5
ALTER TABLE test_table ADD COLUMN a DEFAULT NULL;

vs.

ALTER TABLE test_table ADD COLUMN a;

Both columns will set NULL if column a is not specified.

As far as I know, if I add a column into a table with a default value in production database, it could lead to trouble rewriting all rows with default value.

Is DEFAULT NULL the same?

0
6

Not providing any default value or explicitly providing NULL is exactly the same thing for base data types.

Adding a column with a NULL default value, does not require rewriting the entire table. It is essentially only a metadata update for the table.

Quote from the 9.6 manual

If there is no DEFAULT clause, this is merely a metadata change and does not require any immediate update of the table's data; the added NULL values are supplied on readout, instead



Note that this has changed with Postgres 11.

When you add a column with a static default (e.g. default 42) the table won't be re-written either. Only if you provide a "volatile" default (e.g. current_timestamp) the table will be re-written.

3
  • 1
    Actually, the core answer is not exactly true. Oct 29 '19 at 7:37
  • @ErwinBrandstetter: good catch, thanks. I amended my answer. Oct 29 '19 at 7:39
  • The answer is not 100% correct. Adding a DEFAULT NULL will still lock your table while omitting it will not, this is the case with 9.6. We've had a small incident because of that.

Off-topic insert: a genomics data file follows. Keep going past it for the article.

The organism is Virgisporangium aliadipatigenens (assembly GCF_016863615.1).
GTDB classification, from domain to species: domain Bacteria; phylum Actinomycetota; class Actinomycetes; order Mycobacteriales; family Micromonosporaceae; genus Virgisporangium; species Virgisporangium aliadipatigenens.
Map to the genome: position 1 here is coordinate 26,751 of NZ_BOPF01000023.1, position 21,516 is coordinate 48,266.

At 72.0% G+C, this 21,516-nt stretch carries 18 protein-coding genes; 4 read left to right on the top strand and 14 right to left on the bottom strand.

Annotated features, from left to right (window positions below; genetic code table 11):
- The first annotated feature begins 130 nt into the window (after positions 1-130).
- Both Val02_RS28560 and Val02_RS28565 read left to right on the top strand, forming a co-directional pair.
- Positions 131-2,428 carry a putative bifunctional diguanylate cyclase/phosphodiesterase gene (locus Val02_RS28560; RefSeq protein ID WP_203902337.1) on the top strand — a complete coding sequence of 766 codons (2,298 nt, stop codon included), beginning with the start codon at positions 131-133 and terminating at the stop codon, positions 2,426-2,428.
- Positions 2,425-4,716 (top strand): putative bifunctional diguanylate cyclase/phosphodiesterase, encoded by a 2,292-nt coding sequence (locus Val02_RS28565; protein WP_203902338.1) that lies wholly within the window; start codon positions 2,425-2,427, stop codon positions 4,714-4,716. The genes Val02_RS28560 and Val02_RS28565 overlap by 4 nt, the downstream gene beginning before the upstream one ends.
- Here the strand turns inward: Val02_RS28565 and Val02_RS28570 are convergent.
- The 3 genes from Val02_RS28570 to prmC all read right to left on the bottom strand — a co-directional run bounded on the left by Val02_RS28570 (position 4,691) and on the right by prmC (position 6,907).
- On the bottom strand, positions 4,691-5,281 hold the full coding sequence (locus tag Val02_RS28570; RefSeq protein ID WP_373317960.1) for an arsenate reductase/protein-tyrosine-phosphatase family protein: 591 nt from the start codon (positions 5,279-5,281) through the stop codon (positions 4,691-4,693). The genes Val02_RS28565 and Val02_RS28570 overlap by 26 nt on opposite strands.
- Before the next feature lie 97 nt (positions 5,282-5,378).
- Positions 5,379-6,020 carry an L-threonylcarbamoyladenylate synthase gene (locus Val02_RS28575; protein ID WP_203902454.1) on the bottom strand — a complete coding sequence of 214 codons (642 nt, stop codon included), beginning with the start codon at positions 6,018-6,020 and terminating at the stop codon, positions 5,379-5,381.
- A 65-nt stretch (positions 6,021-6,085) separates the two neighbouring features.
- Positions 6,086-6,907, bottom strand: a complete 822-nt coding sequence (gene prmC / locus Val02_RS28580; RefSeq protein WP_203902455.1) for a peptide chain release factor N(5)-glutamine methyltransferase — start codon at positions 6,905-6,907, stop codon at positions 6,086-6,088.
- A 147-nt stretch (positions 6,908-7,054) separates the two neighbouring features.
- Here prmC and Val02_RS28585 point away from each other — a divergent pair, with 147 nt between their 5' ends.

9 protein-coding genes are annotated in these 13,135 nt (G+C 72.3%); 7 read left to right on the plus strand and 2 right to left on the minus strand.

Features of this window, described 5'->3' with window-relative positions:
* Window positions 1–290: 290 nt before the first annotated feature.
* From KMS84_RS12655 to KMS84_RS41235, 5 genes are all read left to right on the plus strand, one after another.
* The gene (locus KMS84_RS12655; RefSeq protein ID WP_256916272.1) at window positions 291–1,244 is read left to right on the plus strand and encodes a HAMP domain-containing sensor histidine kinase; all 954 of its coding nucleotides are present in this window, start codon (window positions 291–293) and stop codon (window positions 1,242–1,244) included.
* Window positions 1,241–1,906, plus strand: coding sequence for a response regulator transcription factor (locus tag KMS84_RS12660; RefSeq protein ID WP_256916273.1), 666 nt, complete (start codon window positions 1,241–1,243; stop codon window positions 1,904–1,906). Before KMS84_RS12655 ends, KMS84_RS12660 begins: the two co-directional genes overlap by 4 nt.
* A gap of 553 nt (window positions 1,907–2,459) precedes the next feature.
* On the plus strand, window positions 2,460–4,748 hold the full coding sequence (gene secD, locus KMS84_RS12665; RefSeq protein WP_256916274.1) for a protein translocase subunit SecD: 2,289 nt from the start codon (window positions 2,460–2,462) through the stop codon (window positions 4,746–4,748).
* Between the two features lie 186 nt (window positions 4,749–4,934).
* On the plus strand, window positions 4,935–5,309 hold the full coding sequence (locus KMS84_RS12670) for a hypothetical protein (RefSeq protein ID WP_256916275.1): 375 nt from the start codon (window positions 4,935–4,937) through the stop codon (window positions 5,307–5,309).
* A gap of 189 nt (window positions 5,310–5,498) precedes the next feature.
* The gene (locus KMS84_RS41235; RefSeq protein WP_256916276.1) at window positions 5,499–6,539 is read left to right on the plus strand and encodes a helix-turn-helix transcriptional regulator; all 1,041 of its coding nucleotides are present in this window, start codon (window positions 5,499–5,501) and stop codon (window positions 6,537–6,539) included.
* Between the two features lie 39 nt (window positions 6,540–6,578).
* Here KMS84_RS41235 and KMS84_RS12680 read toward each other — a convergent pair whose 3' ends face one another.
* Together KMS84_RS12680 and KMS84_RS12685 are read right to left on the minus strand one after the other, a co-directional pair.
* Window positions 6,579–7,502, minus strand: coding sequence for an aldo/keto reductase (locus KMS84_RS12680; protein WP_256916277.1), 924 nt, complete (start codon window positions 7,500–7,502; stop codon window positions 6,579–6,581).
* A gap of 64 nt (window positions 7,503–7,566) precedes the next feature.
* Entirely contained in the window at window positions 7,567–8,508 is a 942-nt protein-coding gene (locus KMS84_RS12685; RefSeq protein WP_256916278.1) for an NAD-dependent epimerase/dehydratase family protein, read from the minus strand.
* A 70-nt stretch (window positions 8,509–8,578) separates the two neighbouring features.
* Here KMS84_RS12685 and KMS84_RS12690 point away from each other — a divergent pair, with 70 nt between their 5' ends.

– DevNG
    Jun 19 '20 at 14:25
3

No. It's not completely the same. NULL is just the default default (sic!) of data types.

All built-in data types shipped with Postgres 12 have NULL as default1. But that does not necessarily apply to all types. CREATE TYPE and CREATE DOMAIN offer to set any default, which applies to all table column of that type unless an explicit DEFAULT is set.

1 Except for one exotic exception: a data type shipped with the information schema and typically not visible in the schema search path: information_schema.time_stamp, which defaults to ('now'::text)::timestamp(2) with time zone.

Demonstrating with a domain as that's shorter. But the same applies to non-domain data types:

CREATE DOMAIN text_x AS TEXT DEFAULT 'X';

CREATE TABLE tbl (
   id int
 , col_without_default text_x
 , col_with_default    text_x DEFAULT NULL
);

The default value of col_without_default is 'X', while the one of col_with_default is NULL.

INSERT INTO tbl(id) VALUES (1) RETURNING *;
id | col_without_default | col_with_default
-: | :------------------ | :---------------
 1 | X                   | null            

db<>fiddle here

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